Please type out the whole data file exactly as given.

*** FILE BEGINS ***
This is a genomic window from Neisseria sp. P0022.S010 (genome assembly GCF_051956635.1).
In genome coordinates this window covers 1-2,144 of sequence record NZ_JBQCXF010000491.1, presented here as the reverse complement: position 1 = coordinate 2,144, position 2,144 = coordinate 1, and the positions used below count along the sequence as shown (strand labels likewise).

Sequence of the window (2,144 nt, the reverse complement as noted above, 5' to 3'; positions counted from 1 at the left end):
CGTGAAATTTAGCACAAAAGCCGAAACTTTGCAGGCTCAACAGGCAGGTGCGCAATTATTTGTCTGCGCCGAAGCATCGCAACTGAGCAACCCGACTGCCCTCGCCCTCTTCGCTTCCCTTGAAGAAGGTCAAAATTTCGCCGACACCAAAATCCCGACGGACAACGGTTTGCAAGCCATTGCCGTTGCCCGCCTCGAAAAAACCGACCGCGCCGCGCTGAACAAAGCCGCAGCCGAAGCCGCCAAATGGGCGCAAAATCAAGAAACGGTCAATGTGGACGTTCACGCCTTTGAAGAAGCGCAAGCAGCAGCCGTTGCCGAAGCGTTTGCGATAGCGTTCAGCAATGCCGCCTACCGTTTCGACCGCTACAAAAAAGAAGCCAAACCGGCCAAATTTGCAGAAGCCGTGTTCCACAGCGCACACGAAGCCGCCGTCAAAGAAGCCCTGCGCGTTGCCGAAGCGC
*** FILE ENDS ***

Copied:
This is a genomic window from Neisseria sp. P0022.S010 (genome assembly GCF_051956635.1).
In genome coordinates this window covers 1-2,144 of sequence record NZ_JBQCXF010000491.1, presented here as the reverse complement: position 1 = coordinate 2,144, position 2,144 = coordinate 1, and the positions used below count along the sequence as shown (strand labels likewise).

Sequence of the window (2,144 nt, the reverse complement as noted above, 5' to 3'; positions counted from 1 at the left end):
CGTGAAATTTAGCACAAAAGCCGAAACTTTGCAGGCTCAACAGGCAGGTGCGCAATTATTTGTCTGCGCCGAAGCATCGCAACTGAGCAACCCGACTGCCCTCGCCCTCTTCGCTTCCCTTGAAGAAGGTCAAAATTTCGCCGACACCAAAATCCCGACGGACAACGGTTTGCAAGCCATTGCCGTTGCCCGCCTCGAAAAAACCGACCGCGCCGCGCTGAACAAAGCCGCAGCCGAAGCCGCCAAATGGGCGCAAAATCAAGAAACGGTCAATGTGGACGTTCACGCCTTTGAAGAAGCGCAAGCAGCAGCCGTTGCCGAAGCGTTTGCGATAGCGTTCAGCAATGCCGCCTACCGTTTCGACCGCTACAAAAAAGAAGCCAAACCGGCCAAATTTGCAGAAGCCGTGTTCCACAGCGCACACGAAGCCGCCGTCAAAGAAGCCCTGCGCGTTGCCGAAGCGC